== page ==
The prevalence of frozen shoulder in patients with limited Dupuytren disease


Dupuytren disease; frozen shoulder syndrome

Published online: Aug 23 2022

Maarten Van Nuffel, Alexander Poelmans, Sebastiaan Kellens, Hilde Vandenneucker, Ilse Degreef

From the University Hospitals Leuven, Belgium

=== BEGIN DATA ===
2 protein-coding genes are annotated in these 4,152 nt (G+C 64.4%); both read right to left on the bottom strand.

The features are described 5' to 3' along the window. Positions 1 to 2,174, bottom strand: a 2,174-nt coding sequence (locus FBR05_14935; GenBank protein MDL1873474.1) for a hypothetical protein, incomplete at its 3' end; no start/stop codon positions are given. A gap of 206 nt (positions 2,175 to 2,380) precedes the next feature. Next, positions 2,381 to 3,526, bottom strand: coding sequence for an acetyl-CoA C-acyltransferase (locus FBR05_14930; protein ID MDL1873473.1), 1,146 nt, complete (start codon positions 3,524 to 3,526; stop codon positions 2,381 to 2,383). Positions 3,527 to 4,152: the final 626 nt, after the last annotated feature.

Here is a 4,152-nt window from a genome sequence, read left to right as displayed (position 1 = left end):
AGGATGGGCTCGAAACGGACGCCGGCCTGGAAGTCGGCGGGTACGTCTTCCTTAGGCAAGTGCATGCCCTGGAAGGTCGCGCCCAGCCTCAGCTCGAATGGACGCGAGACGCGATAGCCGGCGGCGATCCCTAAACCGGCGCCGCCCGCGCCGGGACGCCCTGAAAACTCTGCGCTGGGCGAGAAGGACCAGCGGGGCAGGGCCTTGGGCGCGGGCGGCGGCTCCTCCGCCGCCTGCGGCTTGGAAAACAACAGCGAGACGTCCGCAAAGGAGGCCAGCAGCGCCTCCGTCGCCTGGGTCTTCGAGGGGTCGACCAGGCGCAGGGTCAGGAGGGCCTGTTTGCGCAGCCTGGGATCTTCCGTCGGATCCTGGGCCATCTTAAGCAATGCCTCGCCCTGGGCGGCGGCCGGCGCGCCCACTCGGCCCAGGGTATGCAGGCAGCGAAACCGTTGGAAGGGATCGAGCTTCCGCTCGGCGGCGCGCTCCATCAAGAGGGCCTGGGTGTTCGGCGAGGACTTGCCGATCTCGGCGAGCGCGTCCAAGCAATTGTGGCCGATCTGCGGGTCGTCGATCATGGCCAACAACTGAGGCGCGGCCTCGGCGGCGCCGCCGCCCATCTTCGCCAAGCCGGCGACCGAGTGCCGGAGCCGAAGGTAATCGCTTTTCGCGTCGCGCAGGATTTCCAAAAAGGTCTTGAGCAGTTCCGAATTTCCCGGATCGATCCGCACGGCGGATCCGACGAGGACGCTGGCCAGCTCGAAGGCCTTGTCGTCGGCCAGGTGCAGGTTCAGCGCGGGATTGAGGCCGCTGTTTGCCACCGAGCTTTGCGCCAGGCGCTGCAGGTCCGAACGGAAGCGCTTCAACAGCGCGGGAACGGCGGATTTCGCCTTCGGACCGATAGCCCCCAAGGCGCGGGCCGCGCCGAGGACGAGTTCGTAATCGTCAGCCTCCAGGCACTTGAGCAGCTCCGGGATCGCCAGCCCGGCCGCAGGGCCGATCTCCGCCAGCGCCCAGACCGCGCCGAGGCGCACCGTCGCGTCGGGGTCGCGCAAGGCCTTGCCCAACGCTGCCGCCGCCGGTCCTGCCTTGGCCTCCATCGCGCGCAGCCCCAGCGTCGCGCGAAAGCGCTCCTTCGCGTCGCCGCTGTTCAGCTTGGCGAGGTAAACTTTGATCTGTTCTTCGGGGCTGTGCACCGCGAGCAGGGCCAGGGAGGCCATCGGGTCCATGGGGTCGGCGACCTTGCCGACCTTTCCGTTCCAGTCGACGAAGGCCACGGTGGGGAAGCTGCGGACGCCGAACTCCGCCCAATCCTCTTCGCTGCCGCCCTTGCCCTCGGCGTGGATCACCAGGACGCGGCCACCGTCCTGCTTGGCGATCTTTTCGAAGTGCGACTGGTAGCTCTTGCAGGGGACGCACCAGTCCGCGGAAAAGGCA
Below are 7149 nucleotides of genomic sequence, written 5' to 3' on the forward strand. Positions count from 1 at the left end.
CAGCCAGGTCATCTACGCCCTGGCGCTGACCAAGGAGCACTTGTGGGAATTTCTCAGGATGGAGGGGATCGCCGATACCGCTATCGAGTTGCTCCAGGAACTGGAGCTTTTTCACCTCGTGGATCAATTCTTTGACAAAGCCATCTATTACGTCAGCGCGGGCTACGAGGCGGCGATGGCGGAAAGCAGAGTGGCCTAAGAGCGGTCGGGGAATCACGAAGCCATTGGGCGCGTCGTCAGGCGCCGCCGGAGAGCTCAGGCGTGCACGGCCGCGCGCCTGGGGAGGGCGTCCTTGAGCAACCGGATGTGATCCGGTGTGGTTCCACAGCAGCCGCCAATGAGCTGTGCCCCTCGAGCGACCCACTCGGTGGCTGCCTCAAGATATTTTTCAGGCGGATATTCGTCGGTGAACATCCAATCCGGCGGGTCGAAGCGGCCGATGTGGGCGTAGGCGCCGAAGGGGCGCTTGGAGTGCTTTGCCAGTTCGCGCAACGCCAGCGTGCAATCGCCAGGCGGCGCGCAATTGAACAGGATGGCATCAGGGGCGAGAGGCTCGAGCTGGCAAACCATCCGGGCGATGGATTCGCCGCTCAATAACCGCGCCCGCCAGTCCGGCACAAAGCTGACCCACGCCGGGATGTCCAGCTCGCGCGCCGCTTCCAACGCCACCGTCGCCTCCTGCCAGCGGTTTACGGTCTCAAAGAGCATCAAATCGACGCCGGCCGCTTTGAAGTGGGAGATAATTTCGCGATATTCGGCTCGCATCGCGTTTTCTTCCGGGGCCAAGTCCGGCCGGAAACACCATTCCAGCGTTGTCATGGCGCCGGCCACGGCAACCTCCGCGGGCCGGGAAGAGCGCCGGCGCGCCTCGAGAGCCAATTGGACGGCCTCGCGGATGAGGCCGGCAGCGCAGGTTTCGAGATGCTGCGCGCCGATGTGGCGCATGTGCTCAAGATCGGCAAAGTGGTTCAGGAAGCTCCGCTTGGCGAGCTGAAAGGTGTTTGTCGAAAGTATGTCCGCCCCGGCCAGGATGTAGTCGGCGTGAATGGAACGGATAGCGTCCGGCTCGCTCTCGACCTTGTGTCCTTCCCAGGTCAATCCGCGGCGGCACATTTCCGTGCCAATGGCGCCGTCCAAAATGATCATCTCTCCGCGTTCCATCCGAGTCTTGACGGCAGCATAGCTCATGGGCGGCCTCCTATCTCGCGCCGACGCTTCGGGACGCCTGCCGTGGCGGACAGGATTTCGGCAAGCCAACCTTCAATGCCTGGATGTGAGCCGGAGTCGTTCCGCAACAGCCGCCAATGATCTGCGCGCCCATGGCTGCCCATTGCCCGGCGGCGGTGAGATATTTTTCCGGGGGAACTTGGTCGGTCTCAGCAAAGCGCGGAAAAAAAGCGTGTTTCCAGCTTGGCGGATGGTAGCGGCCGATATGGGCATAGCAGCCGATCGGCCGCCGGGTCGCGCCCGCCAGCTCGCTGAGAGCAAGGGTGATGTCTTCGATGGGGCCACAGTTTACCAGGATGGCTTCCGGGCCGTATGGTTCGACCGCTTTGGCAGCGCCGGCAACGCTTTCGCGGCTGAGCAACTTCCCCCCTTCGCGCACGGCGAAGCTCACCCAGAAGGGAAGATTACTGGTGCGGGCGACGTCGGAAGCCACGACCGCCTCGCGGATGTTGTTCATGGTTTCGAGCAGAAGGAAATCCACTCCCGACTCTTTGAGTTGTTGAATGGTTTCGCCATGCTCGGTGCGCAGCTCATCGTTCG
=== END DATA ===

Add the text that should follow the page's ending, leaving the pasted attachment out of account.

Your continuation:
Evidence from the literature suggests an association between Dupuytren disease and frozen shoulder syndrome, both clinically and histologically. An increased tendency for fibrotic healing after repetitive microtrauma could be an underlying mechanism. However, it remains unclear how strong this associa- tion is and if only mild signs of Dupuytren disease would also increase the risk of frozen shoulder. In 61 patients, we examined the hands for signs of Dupuytren disease and the shoulders for pain and limited motion. We found a 21,7% prevalence of frozen shoulder syndrome in patients with signs of Dupuytren disease versus 13,9% in those without. The other way around, in patients with frozen shoulder syndrome the prevalence of Dupuytren disease was 50% versus 36.7% in those without frozen shoulder syndrome. These differences were not statistically significant, contrary to similar research in the literature. However, methodological issues, especially the choice of control group, may explain the differences between our findings and previous studies. We conclude that the clinical association between Dupuytren disease may not be so strong as previously thought, especially in patients with only limited signs of the disease.